For generations, teams have collaborated in physical rooms using materials like whiteboards, sticky notes, and printed documents laid out on tables. While collaboration can be one of those “suitcase words” that is full of different meanings depending on the person you ask, it’s an enduring part of most of our work lives.
Dedicated spaces enabled the kinds of fluid interaction and embodied cognition which, in turn, drives complex projects forward.
With today's increasingly distributed digital work environments and work from home setups, can elements of dynamic in-person teamwork successfully be recreated online?
As video meetings and productivity suites become default remote work tools, teams strive to recreate collaborative dynamics digitally. However, experts argue purely digital collaboration has inherent limits.
This article explores: lessons from physical group flow, key aspects to replicate collaboration digitally, remaining gaps, and the potential of immersive and distributed platforms still on the horizon, like Holochain.
The Magic of Physical Spaces
For Hailey Cooperrider, game designer and co-founder of collaborative consultancy Amble, physical spaces enable a “magic” that digital platforms struggle to recreate.
She argues spatial dynamics like rooms allow more holistic group participation than 2D screens, stating, “I think being in a space with the whiteboard and having room to collaborate together isn’t just for the creative piece. It’s about dealing with complexity.”
Cooperrider also discusses how “literally, we think, with movement, with our hands, and with other parts of our bodies. And that cognition happens throughout the body.”
While this radiating, embodied cognition isn’t limited virtually, it certainly thrives in environments where teams can gather together physically.
When complex creativity and collaboration is required (such as in large groups), in-person spaces currently provide a fluidity that digital tools have difficulty replicating. Large meetings require quick back-and-forth communication among a large number of people — which is more time-consuming on the computer.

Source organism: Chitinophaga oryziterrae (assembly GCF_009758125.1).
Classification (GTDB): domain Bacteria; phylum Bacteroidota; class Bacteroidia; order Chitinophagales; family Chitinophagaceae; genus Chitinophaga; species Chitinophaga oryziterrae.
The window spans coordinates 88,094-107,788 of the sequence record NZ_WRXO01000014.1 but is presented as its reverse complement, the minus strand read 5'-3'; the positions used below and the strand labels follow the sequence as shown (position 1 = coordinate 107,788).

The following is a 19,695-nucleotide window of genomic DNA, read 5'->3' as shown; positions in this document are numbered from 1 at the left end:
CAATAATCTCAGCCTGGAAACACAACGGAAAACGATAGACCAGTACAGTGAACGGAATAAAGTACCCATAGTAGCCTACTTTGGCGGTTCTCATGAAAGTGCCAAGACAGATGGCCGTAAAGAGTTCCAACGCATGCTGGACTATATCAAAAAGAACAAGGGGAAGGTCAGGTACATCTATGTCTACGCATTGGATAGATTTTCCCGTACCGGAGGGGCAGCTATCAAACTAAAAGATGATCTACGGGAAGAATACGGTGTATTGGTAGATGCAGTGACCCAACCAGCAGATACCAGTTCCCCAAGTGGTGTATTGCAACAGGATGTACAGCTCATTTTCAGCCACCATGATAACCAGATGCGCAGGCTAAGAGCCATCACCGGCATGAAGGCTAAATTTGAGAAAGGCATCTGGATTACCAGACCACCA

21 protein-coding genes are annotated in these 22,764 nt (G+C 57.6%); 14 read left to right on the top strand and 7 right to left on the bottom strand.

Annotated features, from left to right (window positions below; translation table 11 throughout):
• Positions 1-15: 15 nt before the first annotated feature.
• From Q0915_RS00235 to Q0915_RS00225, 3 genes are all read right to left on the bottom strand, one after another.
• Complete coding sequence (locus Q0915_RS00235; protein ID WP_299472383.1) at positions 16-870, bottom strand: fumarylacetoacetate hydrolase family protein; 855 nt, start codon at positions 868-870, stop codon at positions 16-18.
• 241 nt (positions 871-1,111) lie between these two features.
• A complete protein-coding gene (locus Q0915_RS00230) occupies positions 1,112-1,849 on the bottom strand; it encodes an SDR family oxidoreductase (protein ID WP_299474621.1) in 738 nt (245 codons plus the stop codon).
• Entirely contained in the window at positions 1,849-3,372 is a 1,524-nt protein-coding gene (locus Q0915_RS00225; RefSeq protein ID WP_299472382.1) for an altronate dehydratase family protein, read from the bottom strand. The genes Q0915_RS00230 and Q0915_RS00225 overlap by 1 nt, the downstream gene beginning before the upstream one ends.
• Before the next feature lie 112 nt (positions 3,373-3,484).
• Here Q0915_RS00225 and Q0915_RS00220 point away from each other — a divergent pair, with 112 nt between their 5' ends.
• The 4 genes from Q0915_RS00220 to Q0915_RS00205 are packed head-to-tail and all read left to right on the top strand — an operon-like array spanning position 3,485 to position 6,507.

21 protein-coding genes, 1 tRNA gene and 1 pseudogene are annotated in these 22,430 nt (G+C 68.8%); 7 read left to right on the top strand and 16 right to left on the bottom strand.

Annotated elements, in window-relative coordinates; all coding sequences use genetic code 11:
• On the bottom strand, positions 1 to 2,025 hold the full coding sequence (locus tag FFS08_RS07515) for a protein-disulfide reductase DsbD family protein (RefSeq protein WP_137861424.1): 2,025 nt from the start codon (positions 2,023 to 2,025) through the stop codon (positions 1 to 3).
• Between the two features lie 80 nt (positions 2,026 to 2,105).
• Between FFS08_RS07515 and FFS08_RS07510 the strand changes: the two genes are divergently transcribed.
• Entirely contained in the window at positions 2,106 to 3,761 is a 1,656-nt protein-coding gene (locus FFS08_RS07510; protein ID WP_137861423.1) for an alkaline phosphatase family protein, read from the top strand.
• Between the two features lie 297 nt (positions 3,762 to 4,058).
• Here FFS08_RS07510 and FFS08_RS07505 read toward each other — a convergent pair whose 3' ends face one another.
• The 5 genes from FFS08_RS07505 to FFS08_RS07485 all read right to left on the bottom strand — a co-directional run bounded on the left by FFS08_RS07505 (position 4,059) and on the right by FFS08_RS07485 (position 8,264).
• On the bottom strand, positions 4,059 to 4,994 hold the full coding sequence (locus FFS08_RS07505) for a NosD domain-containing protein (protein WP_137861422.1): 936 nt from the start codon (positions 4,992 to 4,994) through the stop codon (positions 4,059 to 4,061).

Bridging Physical & Digital Workflows
When considering how to translate collaborative dynamics online, Cooperrider discusses the importance of preserving certain familiar artifacts digitally. For example, she notes that her team relies heavily on Trello's digital task boards to mimic physical sticky notes for project management.
“We love it, because it just smooths out what would normally be sticky notes, and allows us to bring our own meaning to the lists and the columns," she explains. Rather than prescribe complex new workflows, Trello provides flexibility for groups to organize work their own way.
Cooperrider also discusses how engineers often focus on operational challenges like reducing friction in workflows. However, she argues digital tools actually work best when preserving existing collaborative platforms and workflows that teams are already familiar with.
For example, the Google Suite took traditional formats for documents, slides, and spreadsheets, and made them editable in real-time by multiple users online. Rather than adding complicated features to these tools, it kept them simple — and added the utility of collaboration.
Cooperrider concludes that "the most revolutionary, powerful, and most popular collaboration tool, it’s the Google Suite.”
While new technologies open new possibilities, they must also integrate the traditional techniques teams have relied on for years, in order to maximize adoption and usage. The future likely involves blending physical “magic” with virtual capabilities.
People-First Tools in a Hybrid Future
While digital collaboration tools have delivered immense progress, the next horizons explore decentralized and distributed models giving users more control, as with Holochain. Rather than enforce rigid conformity, the ideal future blends customizable peer-to-peer frameworks with thoughtfully designed physical spaces.
Tools must smooth, not obstruct, the rituals sustaining teams. And digital interactive spaces should spark the embodied cognition inherent to human collaboration. As remote and hybrid work expand, integrating the digital connectivity teams need with the in-person magic they crave is essential.
The frontier of collaboration technology puts people before platforms, deepening what is uniquely precious about gathering in rooms with resonant virtual capabilities. In the end, innovation emerges from groups in flow — whether particles across cables or shoulder-to-shoulder around whiteboards